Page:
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MIT wins Hyperloop design contest with a tube that can hurtle at 750 mph

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For Elon Musk’s ambitious Hyperloop project, this year looks all set to be its most significant to date. Plans for not one, not even two, but three test tracks from different companies have already been made public, while on Saturday a student team from the Massachusetts Institute of Technology (MIT) triumphed in a contest looking for the best pod designs that could one day transport passengers between Los Angeles and San Francisco in just 35 minutes.

A total of 124 engineering teams from more than 100 universities across 20 countries took part in the keenly fought competition on Friday and Saturday at Texas A&M University.

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Boston-based MIT’s winning design comprises a 250 kg (551 lb) passenger pod capable of hurtling along the proposed Hyperloop tube at speeds of up to 750 mph, its magnetic levitation system keeping it 15mm above the track as it hurtles between the two cities. Read more about it at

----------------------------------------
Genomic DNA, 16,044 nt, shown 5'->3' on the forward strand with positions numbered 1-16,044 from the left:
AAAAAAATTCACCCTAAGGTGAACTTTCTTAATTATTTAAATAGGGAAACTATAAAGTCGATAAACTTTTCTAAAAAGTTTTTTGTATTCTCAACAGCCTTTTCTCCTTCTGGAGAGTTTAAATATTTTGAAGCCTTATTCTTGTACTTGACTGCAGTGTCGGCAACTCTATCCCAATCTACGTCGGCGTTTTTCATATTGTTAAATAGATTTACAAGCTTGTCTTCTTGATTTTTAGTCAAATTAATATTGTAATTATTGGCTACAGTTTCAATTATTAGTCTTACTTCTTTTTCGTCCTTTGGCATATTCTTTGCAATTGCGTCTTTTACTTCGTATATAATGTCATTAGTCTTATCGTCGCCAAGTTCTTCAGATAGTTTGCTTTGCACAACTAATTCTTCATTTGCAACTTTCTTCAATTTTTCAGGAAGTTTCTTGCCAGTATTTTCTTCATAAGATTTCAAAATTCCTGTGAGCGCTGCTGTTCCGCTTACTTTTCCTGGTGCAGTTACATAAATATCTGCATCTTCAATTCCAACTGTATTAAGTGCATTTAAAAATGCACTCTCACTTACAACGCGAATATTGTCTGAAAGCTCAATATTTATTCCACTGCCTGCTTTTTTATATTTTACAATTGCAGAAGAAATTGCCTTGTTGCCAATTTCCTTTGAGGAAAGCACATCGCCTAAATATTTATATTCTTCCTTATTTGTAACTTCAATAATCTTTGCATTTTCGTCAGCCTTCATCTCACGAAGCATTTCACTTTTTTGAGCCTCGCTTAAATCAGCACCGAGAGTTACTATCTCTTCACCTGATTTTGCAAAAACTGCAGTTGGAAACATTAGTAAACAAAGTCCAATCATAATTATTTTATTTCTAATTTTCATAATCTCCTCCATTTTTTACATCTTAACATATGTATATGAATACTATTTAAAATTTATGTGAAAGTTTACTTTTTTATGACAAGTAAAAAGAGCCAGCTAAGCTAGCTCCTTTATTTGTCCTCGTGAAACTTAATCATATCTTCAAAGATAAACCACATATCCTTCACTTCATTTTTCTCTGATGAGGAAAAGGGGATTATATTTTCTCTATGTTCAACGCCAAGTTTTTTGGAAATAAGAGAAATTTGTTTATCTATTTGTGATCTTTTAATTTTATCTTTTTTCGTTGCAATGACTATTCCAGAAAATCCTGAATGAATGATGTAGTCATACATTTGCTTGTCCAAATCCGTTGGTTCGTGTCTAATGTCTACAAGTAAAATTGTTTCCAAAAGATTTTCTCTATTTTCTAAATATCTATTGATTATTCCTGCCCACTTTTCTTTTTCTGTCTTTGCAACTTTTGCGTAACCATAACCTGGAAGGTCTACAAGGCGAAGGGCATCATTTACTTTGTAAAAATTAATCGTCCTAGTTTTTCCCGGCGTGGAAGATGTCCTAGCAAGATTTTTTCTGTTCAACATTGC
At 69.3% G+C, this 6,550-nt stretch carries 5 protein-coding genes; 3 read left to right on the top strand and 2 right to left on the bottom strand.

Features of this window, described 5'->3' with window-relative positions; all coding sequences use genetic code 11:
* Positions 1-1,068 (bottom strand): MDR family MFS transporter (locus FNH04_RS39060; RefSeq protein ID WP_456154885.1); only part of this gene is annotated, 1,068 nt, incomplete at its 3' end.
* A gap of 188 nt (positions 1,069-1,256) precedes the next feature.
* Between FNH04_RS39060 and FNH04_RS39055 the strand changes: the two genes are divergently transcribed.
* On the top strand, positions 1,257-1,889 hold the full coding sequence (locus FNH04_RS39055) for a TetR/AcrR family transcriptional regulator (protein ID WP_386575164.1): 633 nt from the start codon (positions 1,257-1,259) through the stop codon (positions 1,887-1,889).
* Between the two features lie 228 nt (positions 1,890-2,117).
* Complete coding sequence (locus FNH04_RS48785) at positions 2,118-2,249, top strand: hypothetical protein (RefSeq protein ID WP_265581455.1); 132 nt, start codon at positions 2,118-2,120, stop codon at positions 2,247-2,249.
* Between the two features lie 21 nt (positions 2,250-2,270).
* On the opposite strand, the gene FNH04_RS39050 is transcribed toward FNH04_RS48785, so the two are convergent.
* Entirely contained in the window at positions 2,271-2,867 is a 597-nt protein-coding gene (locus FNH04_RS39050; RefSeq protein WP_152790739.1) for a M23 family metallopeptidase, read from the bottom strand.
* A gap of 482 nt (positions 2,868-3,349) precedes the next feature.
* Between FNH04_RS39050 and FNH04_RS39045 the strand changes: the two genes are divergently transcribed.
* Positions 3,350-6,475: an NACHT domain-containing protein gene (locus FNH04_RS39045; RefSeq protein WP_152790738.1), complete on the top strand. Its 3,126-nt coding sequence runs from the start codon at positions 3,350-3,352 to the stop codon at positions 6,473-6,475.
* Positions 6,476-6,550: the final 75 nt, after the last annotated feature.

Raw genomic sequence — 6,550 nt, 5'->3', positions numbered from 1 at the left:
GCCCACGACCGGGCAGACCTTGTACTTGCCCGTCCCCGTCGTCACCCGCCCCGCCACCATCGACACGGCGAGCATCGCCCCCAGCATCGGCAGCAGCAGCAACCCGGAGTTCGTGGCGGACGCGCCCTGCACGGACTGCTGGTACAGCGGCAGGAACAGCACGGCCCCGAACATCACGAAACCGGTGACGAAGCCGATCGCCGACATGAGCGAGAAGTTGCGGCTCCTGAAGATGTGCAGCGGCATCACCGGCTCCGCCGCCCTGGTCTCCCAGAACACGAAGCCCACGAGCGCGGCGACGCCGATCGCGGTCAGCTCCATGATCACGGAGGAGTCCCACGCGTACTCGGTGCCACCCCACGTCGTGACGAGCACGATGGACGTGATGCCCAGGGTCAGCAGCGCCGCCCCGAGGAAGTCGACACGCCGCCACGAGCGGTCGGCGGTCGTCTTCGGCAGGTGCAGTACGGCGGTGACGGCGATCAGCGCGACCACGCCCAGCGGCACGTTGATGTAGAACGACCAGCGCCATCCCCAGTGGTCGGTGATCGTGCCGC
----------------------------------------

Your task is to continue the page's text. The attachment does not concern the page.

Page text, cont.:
MIT’s winning team, along with 21 others selected for their impressive pod designs, must now attract funding to build their human-scale prototypes, which – and here’s the really exciting bit – they’ll get to test out later this year on a one-mile test track being constructed close to Musk’s SpaceX headquarters in Hawthorne, California.

The entrants were judged on a variety of criteria, including “innovation and uniqueness of design; full Hyperloop system applicability and economics; level of design detail; strength of supporting analysis and tests; feasibility for test tract competition; and quality of documentation and presentation,” Texas A&M University said on its website.

The judges responsible for examining the myriad of design proposals included representatives from Texas A&M University, and SpaceX, as well as from Musk’s other company, Tesla.

Despite dreaming up the futuristic Hyperloop system, Elon Musk and his SpaceX team is more focused on marketing the project and encouraging other interested companies to take it forward rather than becoming too heavily involved itself.

The tech billionaire, who first spoke of his Hyperloop idea three years ago, turned up unannounced at the contest’s climax on Saturday, the surprise appearance reportedly receiving an ecstatic response from the 1,000 or so student engineers in attendance.

Addressing the competitors, Musk said, “I’m starting to think this is really gonna happen,” adding, “It’s clear that the public and the world wants something new, and I think you guys are going to bring it to them.”

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